So after all this wooing and all the milage made I had the opportunity to transfer to Columbia International University which in its conservative approach to the Bible and lifestyle choices made me incredibly nervous… but I was just compelled that this was where I needed to be to start grappling with what I was finally able to reference as “same sex attraction.”

[…Which I’d like to just pause and laugh at because , well, that’s a really formal and impersonal phrase for something that hasbien (don’t act like you didn’t know that was going to get thrown in here)…and is incredibly informal and deeply personal. ]

August of 2010 rolled around and it marked my first exposure to group therapy and accountability partnership. I was received by a school and a congregation that made it clear that this fight was not my own. I was shown that God’s primary vehicle for waging war against my struggles, doubts, and insecurities was going to be His people…His Church and this was just as alarming as it was enchanting.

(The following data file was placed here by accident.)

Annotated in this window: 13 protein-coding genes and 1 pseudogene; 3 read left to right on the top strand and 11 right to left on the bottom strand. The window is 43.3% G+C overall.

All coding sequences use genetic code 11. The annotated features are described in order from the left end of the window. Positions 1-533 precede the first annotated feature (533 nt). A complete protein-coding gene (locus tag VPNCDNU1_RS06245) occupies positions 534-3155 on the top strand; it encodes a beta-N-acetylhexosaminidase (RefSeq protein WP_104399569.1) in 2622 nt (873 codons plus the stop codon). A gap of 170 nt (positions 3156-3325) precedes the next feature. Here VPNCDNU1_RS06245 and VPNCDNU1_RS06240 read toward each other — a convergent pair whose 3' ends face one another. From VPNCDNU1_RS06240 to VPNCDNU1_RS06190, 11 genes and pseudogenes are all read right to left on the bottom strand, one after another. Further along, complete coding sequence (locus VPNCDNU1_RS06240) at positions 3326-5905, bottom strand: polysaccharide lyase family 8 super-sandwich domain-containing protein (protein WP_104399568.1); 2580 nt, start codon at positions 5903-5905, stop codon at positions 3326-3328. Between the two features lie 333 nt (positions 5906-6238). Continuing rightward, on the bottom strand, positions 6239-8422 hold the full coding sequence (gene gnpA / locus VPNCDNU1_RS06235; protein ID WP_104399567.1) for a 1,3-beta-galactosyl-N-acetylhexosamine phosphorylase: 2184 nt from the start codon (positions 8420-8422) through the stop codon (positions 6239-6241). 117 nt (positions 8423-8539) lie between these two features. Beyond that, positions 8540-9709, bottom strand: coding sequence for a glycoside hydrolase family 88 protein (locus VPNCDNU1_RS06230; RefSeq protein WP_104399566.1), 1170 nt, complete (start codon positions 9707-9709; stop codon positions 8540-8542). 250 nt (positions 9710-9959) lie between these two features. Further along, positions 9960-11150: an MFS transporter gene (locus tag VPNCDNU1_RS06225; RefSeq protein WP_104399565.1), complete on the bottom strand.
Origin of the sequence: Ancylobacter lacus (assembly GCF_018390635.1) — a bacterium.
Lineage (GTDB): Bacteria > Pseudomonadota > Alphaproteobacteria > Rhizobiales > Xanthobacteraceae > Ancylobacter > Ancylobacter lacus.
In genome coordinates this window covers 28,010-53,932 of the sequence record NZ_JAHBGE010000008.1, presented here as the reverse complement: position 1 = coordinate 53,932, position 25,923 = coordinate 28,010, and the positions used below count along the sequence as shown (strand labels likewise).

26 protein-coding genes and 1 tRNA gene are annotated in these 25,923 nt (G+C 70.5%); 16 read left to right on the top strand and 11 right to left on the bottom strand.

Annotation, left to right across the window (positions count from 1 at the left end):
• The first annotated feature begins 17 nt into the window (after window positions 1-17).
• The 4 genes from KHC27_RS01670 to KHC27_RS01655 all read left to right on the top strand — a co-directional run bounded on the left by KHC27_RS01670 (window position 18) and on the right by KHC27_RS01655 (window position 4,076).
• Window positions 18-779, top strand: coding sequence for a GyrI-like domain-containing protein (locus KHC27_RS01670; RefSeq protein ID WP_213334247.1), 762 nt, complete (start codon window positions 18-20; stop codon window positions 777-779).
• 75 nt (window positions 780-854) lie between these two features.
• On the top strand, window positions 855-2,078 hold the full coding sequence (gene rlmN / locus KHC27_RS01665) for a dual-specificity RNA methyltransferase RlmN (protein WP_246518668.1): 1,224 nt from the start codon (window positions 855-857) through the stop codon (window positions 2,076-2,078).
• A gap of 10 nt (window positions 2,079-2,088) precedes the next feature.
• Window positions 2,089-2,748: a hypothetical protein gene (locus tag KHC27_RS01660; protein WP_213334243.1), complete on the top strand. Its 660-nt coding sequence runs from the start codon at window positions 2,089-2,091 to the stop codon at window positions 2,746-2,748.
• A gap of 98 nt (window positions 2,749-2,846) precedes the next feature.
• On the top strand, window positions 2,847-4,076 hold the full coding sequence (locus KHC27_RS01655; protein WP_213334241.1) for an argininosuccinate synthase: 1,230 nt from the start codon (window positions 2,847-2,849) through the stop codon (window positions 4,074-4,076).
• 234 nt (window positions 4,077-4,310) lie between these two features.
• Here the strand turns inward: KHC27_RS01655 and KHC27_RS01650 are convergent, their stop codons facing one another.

There was room for me at the Table. And I became acquainted with the strangest and most beautiful sense of belonging .

Since this time I have stumbled along this funky …but very narrow path of sanctification, experienced defeat, known triumph, and been delivered of so much the confusion and shame that characterized the days of this former life. I’ve learned that there are no unique or ‘worse’ ways that we fall short but rather we’re all these peculiar hypocrites in transition…people who are no longer who they used to…but aren’t quite yet who they are going to be. I’ve learned that whether or not my impatience, my indulgence, my pride, or my ‘gay’ gets prayed away …I am nevertheless empowered to live a life free of the chains and identifying powers those things used to have on me.

I am learning what Philip Yancey calls “God’s alchemy of Redemption,” that God’s power is precisely in and through weakness, NOT in the absence of it. I am a daughter, a rascally one I’ll say though…of the Father and through all of life’s questions I am being  sustained by His promises. So whether ‘healing’ means that my ‘orientation’ changes, I form one specific attraction for a male spouse, or I live my life in celibacy, I am not my sexuality & neither are you, and  I count it privilege to be a part of the depth, height, and width of God’s true love. 

“He is no fool who gives what he cannot keep to gain what he cannot lose.” – Jim Elliot